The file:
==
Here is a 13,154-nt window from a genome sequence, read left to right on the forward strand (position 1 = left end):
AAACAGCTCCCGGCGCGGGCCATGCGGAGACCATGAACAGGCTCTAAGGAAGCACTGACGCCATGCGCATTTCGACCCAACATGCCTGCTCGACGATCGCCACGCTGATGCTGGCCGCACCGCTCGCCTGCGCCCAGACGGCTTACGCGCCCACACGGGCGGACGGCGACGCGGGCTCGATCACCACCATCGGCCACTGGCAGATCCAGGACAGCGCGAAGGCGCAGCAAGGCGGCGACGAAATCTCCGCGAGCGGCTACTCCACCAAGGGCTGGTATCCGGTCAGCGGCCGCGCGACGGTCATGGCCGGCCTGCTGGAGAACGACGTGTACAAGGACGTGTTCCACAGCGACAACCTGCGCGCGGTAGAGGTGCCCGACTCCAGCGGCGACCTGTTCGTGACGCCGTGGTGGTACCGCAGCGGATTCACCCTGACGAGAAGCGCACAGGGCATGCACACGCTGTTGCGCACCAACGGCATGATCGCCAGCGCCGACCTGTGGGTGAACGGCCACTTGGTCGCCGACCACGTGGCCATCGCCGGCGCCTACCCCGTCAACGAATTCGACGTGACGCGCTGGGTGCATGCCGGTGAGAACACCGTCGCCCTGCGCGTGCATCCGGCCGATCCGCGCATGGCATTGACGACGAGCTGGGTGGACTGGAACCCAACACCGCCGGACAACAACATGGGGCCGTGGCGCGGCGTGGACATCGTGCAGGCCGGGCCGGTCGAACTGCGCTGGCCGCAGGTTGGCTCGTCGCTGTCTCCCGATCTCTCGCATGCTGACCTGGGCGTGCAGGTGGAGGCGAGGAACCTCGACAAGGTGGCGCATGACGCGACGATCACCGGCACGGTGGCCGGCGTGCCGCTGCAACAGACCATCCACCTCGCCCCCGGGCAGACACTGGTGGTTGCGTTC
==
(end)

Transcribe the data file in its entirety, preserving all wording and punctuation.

Here is a 13,154-nt window from a genome sequence, read left to right on the forward strand (position 1 = left end):
AAACAGCTCCCGGCGCGGGCCATGCGGAGACCATGAACAGGCTCTAAGGAAGCACTGACGCCATGCGCATTTCGACCCAACATGCCTGCTCGACGATCGCCACGCTGATGCTGGCCGCACCGCTCGCCTGCGCCCAGACGGCTTACGCGCCCACACGGGCGGACGGCGACGCGGGCTCGATCACCACCATCGGCCACTGGCAGATCCAGGACAGCGCGAAGGCGCAGCAAGGCGGCGACGAAATCTCCGCGAGCGGCTACTCCACCAAGGGCTGGTATCCGGTCAGCGGCCGCGCGACGGTCATGGCCGGCCTGCTGGAGAACGACGTGTACAAGGACGTGTTCCACAGCGACAACCTGCGCGCGGTAGAGGTGCCCGACTCCAGCGGCGACCTGTTCGTGACGCCGTGGTGGTACCGCAGCGGATTCACCCTGACGAGAAGCGCACAGGGCATGCACACGCTGTTGCGCACCAACGGCATGATCGCCAGCGCCGACCTGTGGGTGAACGGCCACTTGGTCGCCGACCACGTGGCCATCGCCGGCGCCTACCCCGTCAACGAATTCGACGTGACGCGCTGGGTGCATGCCGGTGAGAACACCGTCGCCCTGCGCGTGCATCCGGCCGATCCGCGCATGGCATTGACGACGAGCTGGGTGGACTGGAACCCAACACCGCCGGACAACAACATGGGGCCGTGGCGCGGCGTGGACATCGTGCAGGCCGGGCCGGTCGAACTGCGCTGGCCGCAGGTTGGCTCGTCGCTGTCTCCCGATCTCTCGCATGCTGACCTGGGCGTGCAGGTGGAGGCGAGGAACCTCGACAAGGTGGCGCATGACGCGACGATCACCGGCACGGTGGCCGGCGTGCCGCTGCAACAGACCATCCACCTCGCCCCCGGGCAGACACTGGTGGTTGCGTTC